March 29. 2016 8:05PM
NEW BEDFORD — Michael Melo has been working at his family-owned M & C Café long enough to see North End mills transition, over decades, from full of textiles to empty and now to gradually filling again, with housing and growing businesses.
Melo said his parents opened the Portuguese seafood spot in 1967, and he’s been a co-owner on Belleville Avenue since 1984.
George Kirby IV also cited long experience, saying he’s the seventh generation of family ownership at George Kirby Jr. Paint Co., which has operated in New Bedford for 170 years.
But both men said their experience didn’t mean they knew everything about running a business. And both men celebrated their graduation Tuesday evening from Interise SouthCoast, which uses public and private partnerships to provide its Streetwise “MBA” program. The program gives support and training to small, established businesses that are looking to take the next step.
“You can always learn something more,” Melo said at Cork Wine & Tapas Bar downtown, where Interise SouthCoast held its fourth graduation event.
“I just took over for my Dad,” added Kirby. “I’ve been working there my whole life, but now I have to learn how to run the place.”
He’ll have some help — Kirby took the latest Interise program with his wife, Shari Kirby, who does accounting for the paint company.
George Kirby said the program taught him better ways to track sales patterns, improve profit and loss statements, and market Kirby products, such as a new line of latex interior and exterior paints he hopes to publicize on social media and the company website.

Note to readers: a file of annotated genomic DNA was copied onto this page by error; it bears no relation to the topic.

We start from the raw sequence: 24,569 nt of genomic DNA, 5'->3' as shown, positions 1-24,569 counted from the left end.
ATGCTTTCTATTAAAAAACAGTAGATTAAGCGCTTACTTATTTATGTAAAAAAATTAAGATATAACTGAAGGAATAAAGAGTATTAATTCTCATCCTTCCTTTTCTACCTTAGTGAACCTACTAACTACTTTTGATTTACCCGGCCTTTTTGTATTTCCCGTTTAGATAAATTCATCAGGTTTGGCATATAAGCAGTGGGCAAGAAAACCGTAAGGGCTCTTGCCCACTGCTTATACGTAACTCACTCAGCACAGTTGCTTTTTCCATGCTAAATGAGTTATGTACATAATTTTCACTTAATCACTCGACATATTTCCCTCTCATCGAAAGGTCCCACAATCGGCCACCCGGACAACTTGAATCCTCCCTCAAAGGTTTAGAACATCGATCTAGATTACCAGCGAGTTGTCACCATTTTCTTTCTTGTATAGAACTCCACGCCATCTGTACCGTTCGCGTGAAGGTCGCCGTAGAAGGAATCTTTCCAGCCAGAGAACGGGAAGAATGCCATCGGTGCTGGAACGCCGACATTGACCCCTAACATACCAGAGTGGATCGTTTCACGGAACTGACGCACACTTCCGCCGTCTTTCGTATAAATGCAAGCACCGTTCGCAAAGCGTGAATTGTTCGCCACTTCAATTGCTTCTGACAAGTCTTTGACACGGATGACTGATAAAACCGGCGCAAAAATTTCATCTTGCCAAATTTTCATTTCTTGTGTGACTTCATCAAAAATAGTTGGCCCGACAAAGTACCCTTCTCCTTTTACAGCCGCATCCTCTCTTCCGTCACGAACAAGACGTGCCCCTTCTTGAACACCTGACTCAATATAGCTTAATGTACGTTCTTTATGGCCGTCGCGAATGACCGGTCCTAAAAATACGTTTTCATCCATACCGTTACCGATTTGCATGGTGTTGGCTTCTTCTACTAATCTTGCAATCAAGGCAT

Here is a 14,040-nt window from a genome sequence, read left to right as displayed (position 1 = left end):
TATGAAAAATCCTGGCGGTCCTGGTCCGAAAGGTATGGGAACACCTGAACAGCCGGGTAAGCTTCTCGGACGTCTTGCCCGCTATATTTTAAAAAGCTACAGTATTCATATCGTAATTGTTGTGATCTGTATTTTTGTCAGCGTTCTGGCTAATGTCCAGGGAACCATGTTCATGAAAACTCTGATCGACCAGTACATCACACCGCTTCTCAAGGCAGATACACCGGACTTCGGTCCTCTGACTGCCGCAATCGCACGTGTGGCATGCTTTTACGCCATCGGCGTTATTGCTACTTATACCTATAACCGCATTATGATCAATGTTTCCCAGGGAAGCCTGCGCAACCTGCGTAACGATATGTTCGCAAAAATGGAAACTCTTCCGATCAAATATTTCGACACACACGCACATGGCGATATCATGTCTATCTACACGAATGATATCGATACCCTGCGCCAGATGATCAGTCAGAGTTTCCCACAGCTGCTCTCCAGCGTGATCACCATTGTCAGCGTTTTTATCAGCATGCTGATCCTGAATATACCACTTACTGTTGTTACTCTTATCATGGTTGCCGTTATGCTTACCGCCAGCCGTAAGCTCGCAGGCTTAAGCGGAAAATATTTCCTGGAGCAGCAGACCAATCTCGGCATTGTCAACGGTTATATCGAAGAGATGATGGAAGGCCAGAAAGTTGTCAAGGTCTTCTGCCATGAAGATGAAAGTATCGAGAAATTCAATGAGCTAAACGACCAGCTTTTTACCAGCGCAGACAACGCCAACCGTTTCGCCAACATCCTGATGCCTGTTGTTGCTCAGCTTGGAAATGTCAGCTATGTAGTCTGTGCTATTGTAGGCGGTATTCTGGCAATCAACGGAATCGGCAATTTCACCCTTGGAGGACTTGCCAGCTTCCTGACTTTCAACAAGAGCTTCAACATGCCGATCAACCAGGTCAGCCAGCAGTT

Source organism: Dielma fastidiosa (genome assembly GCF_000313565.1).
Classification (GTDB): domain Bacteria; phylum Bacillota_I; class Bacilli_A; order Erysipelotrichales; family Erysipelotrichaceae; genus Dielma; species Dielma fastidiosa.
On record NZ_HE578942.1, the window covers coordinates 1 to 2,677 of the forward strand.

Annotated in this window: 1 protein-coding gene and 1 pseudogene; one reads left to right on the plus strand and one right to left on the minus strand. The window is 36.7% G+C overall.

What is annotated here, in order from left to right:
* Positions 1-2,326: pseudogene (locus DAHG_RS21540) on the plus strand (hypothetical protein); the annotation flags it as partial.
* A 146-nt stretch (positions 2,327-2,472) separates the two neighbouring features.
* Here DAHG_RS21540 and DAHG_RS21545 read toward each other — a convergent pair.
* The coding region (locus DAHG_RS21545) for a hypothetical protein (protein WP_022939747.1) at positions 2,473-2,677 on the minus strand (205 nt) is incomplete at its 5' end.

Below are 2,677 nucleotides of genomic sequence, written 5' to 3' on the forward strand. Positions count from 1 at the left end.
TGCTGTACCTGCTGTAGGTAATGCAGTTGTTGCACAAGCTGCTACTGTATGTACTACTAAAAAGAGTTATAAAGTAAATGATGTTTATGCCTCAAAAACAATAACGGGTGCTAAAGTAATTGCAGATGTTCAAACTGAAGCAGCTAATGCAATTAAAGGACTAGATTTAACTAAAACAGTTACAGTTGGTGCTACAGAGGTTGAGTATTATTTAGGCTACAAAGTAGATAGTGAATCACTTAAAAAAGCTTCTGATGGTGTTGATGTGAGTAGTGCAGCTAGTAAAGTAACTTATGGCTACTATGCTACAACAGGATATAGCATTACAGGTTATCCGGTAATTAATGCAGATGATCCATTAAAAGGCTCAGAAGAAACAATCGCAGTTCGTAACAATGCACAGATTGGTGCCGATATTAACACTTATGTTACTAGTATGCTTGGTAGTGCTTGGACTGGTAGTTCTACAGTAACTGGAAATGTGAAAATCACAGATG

“I think it will help me make better decisions in the future,” he said.
Interise SouthCoast is a regional branch of the Boston-based business accelerator Interise, which began its Streetwise “MBA” program in 2004 and now offers programs nationwide.
Jackie Raposo, senior program manager for Interise, said 11 business owners across eight businesses graduated with this year’s group.
Not all participants had as many decades of business experience as Melo and the Kirbys. Elissa Paquette, for example, has run her Calico clothing business for about 10 years, including seven years in the current location on Union Street downtown.
Paquette, 35, said the Interise program taught her how to stabilize her cash flow across the full year, despite a business that can see a rush of sales during the holidays but fewer sales in slow periods.
Paquette said Calico, which sells new women’s fashion, has had a second location open in Providence for about a year.
Interise SouthCoast will start its next Streetwise “MBA” program in September. More information is available online at www.interise.org.
Follow Mike Lawrence on Twitter @MikeLawrenceSCT
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